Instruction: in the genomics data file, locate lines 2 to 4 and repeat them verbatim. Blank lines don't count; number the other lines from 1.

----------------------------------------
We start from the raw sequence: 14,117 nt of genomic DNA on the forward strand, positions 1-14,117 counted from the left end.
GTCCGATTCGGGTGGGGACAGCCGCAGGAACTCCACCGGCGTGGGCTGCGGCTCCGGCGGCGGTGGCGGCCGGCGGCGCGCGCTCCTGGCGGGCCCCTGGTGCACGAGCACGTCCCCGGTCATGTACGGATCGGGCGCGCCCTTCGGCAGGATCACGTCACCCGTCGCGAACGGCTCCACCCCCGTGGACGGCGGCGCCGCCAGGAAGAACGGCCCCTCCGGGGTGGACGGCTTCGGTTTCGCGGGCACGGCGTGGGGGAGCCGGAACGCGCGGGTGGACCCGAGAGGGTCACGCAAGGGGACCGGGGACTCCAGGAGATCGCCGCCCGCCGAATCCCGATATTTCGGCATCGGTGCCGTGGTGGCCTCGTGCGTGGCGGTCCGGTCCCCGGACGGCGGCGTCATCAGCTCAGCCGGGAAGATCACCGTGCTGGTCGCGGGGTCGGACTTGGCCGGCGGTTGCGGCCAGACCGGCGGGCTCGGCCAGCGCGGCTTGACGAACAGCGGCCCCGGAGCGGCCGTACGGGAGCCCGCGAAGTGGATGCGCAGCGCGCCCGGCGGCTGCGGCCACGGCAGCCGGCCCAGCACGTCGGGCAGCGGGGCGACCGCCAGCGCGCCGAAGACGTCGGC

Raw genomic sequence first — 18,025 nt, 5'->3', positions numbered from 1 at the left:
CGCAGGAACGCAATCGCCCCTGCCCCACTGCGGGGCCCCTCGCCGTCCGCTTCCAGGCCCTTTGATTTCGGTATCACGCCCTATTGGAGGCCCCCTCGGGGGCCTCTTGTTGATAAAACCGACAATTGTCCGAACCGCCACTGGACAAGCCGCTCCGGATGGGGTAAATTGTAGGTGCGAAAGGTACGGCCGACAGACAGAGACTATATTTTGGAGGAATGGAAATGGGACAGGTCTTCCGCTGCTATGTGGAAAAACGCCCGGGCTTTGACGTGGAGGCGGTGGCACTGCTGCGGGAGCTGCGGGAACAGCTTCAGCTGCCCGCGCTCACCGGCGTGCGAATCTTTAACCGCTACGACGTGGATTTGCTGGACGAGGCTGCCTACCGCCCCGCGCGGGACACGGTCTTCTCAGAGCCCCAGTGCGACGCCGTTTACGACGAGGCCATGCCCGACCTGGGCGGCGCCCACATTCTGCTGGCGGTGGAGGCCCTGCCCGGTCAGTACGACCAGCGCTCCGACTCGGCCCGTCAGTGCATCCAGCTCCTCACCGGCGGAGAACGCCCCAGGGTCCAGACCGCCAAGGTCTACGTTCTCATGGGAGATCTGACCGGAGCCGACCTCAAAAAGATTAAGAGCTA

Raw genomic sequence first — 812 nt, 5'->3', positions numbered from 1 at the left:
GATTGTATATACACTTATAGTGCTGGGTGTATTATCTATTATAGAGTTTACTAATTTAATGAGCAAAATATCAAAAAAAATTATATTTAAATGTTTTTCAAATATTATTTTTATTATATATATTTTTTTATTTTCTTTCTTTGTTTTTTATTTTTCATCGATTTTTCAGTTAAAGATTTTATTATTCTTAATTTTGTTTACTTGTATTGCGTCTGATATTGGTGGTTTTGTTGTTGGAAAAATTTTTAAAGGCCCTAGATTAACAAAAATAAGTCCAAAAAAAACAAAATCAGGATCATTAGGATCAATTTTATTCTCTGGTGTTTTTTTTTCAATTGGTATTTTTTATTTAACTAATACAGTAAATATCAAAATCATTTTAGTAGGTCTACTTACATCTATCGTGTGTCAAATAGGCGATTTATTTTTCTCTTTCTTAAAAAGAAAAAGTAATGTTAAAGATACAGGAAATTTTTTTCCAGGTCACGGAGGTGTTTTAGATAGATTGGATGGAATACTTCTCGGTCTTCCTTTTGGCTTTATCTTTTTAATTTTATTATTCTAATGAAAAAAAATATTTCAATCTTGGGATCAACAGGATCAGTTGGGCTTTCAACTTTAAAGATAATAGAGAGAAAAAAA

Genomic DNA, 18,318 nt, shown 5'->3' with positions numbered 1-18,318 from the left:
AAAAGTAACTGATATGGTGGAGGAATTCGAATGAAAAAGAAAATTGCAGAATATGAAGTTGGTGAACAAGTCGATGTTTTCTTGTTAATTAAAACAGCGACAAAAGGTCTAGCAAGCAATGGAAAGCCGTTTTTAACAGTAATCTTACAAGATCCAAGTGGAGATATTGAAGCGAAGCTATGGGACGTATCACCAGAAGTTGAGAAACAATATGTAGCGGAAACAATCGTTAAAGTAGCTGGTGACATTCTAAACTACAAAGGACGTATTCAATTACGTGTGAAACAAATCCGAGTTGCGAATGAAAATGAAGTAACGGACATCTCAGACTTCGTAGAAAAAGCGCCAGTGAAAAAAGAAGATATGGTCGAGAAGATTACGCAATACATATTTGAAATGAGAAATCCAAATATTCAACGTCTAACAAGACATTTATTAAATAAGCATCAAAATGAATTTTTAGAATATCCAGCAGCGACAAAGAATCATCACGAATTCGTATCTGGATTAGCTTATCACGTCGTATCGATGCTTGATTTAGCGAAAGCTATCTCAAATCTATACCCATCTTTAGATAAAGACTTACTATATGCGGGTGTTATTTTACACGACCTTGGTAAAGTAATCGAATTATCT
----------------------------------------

GTCCGATTCGGGTGGGGACAGCCGCAGGAACTCCACCGGCGTGGGCTGCGGCTCCGGCGGCGGTGGCGGCCGGCGGCGCGCGCTCCTGGCGGGCCCCTGGTGCACGAGCACGTCCCCGGTCATGTACGGATCGGGCGCGCCCTTCGGCAGGATCACGTCACCCGTCGCGAACGGCTCCACCCCCGTGGACGGCGGCGCCGCCAGGAAGAACGGCCCCTCCGGGGTGGACGGCTTCGGTTTCGCGGGCACGGCGTGGGGGAGCCGGAACGCGCGGGTGGACCCGAGAGGGTCACGCAAGGGGACCGGGGACTCCAGGAGATCGCCGCCCGCCGAATCCCGATATTTCGGCATCGGTGCCGTGGTGGCCTCGTGCGTGGCGGTCCGGTCCCCGGACGGCGGCGTCATCAGCTCAGCCGGGAAGATCACCGTGCTGGTCGCGGGGTCGGACTTGGCCGGCGGTTGCGGCCAGACCGGCGGGCTCGGCCAGCGCGGCTTGACGAACAGCGGCCCCGGAGCGGCCGTACGGGAGCCCGCGAAGTGGATGCGCAGCGCGCCCGGCGGCTGCGGCCACGGCAGCCGGCCCAGCACGTCGGGCAGCGGGGCGACCGCCAGCGCGCCGAAGACGTCGGC

Raw genomic sequence first — 18,025 nt, 5'->3', positions numbered from 1 at the left:
CGCAGGAACGCAATCGCCCCTGCCCCACTGCGGGGCCCCTCGCCGTCCGCTTCCAGGCCCTTTGATTTCGGTATCACGCCCTATTGGAGGCCCCCTCGGGGGCCTCTTGTTGATAAAACCGACAATTGTCCGAACCGCCACTGGACAAGCCGCTCCGGATGGGGTAAATTGTAGGTGCGAAAGGTACGGCCGACAGACAGAGACTATATTTTGGAGGAATGGAAATGGGACAGGTCTTCCGCTGCTATGTGGAAAAACGCCCGGGCTTTGACGTGGAGGCGGTGGCACTGCTGCGGGAGCTGCGGGAACAGCTTCAGCTGCCCGCGCTCACCGGCGTGCGAATCTTTAACCGCTACGACGTGGATTTGCTGGACGAGGCTGCCTACCGCCCCGCGCGGGACACGGTCTTCTCAGAGCCCCAGTGCGACGCCGTTTACGACGAGGCCATGCCCGACCTGGGCGGCGCCCACATTCTGCTGGCGGTGGAGGCCCTGCCCGGTCAGTACGACCAGCGCTCCGACTCGGCCCGTCAGTGCATCCAGCTCCTCACCGGCGGAGAACGCCCCAGGGTCCAGACCGCCAAGGTCTACGTTCTCATGGGAGATCTGACCGGAGCCGACCTCAAAAAGATTAAGAGCTA